### Abstract

Respiration-induced organ motion is one of the major uncertainties in lung cancer radiotherapy and is crucial to be able to accurately model the lung motion. Most work so far has focused on the study of the motion of a single point (usually the tumor center of mass), and much less work has been done to model the motion of the entire lung. Inspired by the work of Zhang et al (2007 Med. Phys. 34 4772-81), we believe that the spatiotemporal relationship of the entire lung motion can be accurately modeled based on principle component analysis (PCA) and then a sparse subset of the entire lung, such as an implanted marker, can be used to drive the motion of the entire lung (including the tumor). The goal of this work is twofold. First, we aim to understand the underlying reason why PCA is effective for modeling lung motion and find the optimal number of PCA coefficients for accurate lung motion modeling. We attempt to address the above important problems both in a theoretical framework and in the context of real clinical data. Second, we propose a new method to derive the entire lung motion using a single internal marker based on the PCA model. The main results of this work are as follows. We derived an important property which reveals the implicit regularization imposed by the PCA model. We then studied the model using two mathematical respiratory phantoms and 11 clinical 4DCT scans for eight lung cancer patients. For the mathematical phantoms with cosine and an even power (2n) of cosine motion, we proved that 2 and 2n PCA coefficients and eigenvectors will completely represent the lung motion, respectively. Moreover, for the cosine phantom, we derived the equivalence conditions for the PCA motion model and the physiological 5D lung motion model (Low et al 2005 Int. J. Radiat. Oncol. Biol. Phys. 63 921-9). For the clinical 4DCT data, we demonstrated the modeling power and generalization performance of the PCA model. The average 3D modeling error using PCA was within 1 mm (0.7 0.1 mm). When a single artificial internal marker was used to derive the lung motion, the average 3D error was found to be within 2 mm (1.8 0.3 mm) through comprehensive statistical analysis. The optimal number of PCA coefficients needs to be determined on a patient-by-patient basis and two PCA coefficients seem to be sufficient for accurate modeling of the lung motion for most patients. In conclusion, we have presented thorough theoretical analysis and clinical validation of the PCA lung motion model. The feasibility of deriving the entire lung motion using a single marker has also been demonstrated on clinical data using a simulation approach.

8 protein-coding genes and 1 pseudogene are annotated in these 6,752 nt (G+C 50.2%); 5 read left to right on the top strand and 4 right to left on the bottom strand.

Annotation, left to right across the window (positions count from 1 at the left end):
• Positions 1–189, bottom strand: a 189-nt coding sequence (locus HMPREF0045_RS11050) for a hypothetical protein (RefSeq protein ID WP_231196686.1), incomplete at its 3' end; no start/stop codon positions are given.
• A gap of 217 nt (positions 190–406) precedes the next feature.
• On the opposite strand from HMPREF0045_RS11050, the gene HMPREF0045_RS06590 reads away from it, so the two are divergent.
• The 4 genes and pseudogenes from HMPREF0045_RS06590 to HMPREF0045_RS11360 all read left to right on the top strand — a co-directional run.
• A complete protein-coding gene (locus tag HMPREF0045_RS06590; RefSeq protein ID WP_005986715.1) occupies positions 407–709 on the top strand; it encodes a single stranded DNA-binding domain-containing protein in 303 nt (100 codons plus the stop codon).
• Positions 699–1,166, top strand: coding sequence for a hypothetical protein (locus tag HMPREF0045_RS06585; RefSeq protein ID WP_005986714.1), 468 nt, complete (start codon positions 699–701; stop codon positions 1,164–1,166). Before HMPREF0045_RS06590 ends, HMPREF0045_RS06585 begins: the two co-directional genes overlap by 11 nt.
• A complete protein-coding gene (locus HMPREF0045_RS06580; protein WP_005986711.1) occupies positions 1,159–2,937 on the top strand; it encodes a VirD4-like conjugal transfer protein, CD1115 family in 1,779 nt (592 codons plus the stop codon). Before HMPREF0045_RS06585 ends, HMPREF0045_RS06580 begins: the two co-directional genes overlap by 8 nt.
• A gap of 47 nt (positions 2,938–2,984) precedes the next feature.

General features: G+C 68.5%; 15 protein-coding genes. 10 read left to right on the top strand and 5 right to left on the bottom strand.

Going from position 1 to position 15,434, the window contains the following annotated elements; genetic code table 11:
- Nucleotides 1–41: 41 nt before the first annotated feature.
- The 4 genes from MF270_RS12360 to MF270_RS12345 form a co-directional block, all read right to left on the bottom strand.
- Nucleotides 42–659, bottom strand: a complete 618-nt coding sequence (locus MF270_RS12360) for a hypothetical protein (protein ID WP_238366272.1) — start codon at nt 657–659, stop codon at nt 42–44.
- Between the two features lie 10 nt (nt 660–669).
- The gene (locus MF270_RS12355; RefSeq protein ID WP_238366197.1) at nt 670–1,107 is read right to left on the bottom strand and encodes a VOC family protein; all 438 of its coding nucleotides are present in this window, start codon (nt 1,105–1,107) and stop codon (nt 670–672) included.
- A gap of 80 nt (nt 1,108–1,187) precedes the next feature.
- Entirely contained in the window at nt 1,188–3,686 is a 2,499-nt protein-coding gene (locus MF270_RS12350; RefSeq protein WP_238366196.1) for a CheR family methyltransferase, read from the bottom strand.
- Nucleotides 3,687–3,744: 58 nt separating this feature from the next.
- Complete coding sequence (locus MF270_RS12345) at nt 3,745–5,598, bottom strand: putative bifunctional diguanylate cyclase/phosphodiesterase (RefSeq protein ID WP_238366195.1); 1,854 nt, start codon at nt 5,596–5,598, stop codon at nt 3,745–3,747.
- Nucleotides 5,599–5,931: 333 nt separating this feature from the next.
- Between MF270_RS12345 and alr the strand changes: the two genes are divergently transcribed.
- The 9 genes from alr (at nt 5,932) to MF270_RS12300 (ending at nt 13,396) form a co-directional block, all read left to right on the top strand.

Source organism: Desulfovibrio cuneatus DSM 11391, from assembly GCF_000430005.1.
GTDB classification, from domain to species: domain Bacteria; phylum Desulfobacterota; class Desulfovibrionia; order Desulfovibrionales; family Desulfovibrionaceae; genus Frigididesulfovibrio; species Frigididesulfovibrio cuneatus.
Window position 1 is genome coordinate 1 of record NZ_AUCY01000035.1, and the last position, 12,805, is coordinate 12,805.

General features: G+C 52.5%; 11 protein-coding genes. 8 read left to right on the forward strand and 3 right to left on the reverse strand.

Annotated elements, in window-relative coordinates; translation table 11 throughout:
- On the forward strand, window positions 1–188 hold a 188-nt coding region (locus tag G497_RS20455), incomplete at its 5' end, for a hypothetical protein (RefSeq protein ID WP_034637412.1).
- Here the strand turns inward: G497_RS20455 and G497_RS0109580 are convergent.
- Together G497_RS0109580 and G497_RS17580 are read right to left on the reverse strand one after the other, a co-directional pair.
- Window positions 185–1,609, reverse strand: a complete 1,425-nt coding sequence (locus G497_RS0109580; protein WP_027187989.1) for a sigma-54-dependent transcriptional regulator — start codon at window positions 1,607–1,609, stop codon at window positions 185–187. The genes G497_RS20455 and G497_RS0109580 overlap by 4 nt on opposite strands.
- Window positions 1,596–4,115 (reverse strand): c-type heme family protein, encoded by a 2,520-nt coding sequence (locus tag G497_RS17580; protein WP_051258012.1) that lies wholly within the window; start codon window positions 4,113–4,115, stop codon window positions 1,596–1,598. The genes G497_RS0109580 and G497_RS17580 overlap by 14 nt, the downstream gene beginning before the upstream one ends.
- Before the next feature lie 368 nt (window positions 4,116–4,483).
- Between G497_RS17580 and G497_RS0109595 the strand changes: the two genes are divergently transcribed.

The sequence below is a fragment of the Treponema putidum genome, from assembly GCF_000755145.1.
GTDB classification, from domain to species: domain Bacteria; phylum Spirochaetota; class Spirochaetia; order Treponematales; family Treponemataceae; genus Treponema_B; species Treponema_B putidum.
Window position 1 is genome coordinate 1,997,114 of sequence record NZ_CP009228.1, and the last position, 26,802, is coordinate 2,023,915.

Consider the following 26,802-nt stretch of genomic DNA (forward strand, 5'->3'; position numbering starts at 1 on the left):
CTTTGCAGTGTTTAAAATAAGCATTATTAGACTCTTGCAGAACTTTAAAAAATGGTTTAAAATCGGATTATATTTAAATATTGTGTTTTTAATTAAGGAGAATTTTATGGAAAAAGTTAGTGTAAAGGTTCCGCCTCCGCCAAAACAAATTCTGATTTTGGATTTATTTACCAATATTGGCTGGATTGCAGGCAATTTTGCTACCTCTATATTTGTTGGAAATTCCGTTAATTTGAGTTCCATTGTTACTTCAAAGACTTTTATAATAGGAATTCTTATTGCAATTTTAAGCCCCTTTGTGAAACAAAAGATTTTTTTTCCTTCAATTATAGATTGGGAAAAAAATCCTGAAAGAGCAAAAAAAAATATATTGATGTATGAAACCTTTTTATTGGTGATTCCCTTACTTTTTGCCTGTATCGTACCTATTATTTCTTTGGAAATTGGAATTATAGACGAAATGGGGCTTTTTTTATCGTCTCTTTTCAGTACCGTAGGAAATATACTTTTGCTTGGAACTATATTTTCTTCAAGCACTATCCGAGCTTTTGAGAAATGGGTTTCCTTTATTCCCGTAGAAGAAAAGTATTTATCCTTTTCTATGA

Original language | English (US) |
---|---|

Pages (from-to) | 6009-6030 |

Number of pages | 22 |

Journal | Physics in Medicine and Biology |

Volume | 56 |

Issue number | 18 |

DOIs | |

State | Published - Sep 21 2011 |

### Fingerprint

### ASJC Scopus subject areas

- Radiology Nuclear Medicine and imaging
- Radiological and Ultrasound Technology

### Cite this

*Physics in Medicine and Biology*,

*56*(18), 6009-6030. https://doi.org/10.1088/0031-9155/56/18/015